Monday, February 04, 2008

Intertextual Delusions?

'16 For I am not ashamed of the gospel; it is the power of God for salvation to everyone who has faith, to the Jew first and also to the Greek. 17 For in it the righteousness of God is revealed through faith for faith; as it is written, "The one who is righteous will live by faith." (from Hab 2:4) 18 For the wrath of God is revealed from heaven against all ungodliness and wickedness of those who by their wickedness suppress the truth' (Romans 1:16-18).

Andrew Perriman's reading of these verses is fascinating (this post is not a summary of his views, more of a thought experiment with some of his ideas in the back of my head). He is particularly careful to allow the wider context of Habakkuk to inform his understanding of the flow of reasoning in these verses. The first couple of chapters in Habakkuk run as follows:

  1. the Prophet asks God: Why are you letting all of Judah's sins go unpunished (1:2-4)
  2. God answers: I will judge them through Babylon (1:5-11)
  3. the Prophet asks God: But God, how can you use wicked Babylon to punish a nation more righteous than themselves? (1:12-2:1)
  4. God answers: I'll punish Babylon too! (2:2-20)

Just as God's wrath was first to Judah, then to Babylon, so too for Paul's gospel is offering salvation first to the Jew, then to the Gentile. Just as God's wrath will overtake Israel first through Rome's armies, so too will God's wrath also fall upon Rome. So Paul emphasises that God's wrath will be revealed against all ungodliness. This would likely mean that the wrath Paul mentions is coloured by the many OT 'wrath' passages, which speak of that wrath as a concrete historical event, usually involving a military. Think too of 1 Corinthians 7:26 'I think that, in view of the impending crisis, it is well for you to remain as you are. Did Paul think of an impending crisis across the Mediterranean world because of the sort of prophetic narrative encapsulated in Habakkuk? Is the 'wrath' Paul mentions a military event?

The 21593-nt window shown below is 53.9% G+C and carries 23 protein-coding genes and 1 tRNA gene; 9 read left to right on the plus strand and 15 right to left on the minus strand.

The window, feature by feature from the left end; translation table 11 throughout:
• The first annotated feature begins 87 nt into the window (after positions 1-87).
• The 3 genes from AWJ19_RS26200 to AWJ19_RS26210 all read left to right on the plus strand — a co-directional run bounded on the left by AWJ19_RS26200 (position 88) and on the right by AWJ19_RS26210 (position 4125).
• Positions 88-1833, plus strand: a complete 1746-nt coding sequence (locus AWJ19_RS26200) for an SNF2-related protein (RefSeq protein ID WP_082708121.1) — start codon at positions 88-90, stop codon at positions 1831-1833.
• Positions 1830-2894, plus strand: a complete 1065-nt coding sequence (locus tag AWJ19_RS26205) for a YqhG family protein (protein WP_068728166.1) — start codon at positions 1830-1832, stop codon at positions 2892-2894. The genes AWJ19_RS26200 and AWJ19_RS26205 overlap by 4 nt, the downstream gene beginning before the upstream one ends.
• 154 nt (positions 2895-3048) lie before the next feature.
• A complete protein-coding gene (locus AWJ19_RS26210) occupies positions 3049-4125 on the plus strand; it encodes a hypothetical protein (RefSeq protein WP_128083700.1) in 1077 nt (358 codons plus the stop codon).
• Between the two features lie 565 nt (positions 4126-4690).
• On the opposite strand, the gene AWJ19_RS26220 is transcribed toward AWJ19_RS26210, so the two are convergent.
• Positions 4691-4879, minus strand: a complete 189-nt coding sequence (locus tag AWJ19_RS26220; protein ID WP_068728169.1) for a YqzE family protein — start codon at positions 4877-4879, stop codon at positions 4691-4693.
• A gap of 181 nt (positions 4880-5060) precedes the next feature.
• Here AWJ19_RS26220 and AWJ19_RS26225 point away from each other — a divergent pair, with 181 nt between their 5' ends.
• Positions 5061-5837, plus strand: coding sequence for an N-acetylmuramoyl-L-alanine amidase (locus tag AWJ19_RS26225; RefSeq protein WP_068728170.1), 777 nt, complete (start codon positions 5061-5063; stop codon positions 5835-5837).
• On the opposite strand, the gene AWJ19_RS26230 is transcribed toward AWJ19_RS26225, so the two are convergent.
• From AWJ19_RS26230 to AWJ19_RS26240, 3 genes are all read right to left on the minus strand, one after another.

On the other hand, Francis Watson's masterful analysis of Rom 1:17 in Paul and the Hermeneutics of Faith, argues that Paul's introductory formula ('as it is written') does not really allow for too exact an allusion to the wider context of specifically Habakkuk (such sentences as these happen when I write too late at night!).

Is Perriman overplaying the metalepsis card? Or is Watson missing vital clues from the Habakkuk context? Part of the fun of exegesis in Paul is learning to get a feel for when potential intertextual metalepsis is really present, by judging how it illuminates the Pauline text at hand.

I think Pauline studies can be so utterly engrossing and exciting!


At 2/05/2008 12:55 AM, Anonymous iYRe said...

I'm reminded of Gen 9 where God says in respect to the animal kingdom that "the fear and dread of you" will be upon them. Which harks back to Gen 3, where there is a breakdown of relationship between the offspring of the woman and the animals (snake). The snake is an animal as well as a theological representation of satan.

So, what I am getting at is this, "fear and dread of you" is virtually always used in respect to a military operation; a war or invasion and so on.

This theme reoccurs continually throughout Scripture, even to Revelations where Michael and the Angels go to war. I dont think its too hard to envisage Paul continuing this line of thought, do you?

At 2/05/2008 1:42 AM, Anonymous Edward T. Babinski said...

Do you believe that "God" punished Babylon?

Do you believe that "God" punishes and blesses nations today?

At 2/05/2008 1:47 AM, Anonymous Owen Weddle said...

Interesting thoughts. I definitely see the idea conveyed by Habakkuk as illustrated is also present in Paul's thought. I would hesitate to read Paul's whole writing 16-18 as being directly influenced by Habakkuk, but I definitely think there is a common thought shared between the two (and other parts of the Old Testament).

But your note regarding "all ungodliness" probably resonates with the rest of what you said. Paul is perhaps flipping the notion as presented in Habakkuk. He starts off with the rest of the world, and perhaps this serves as reminder of Jewish culpability also.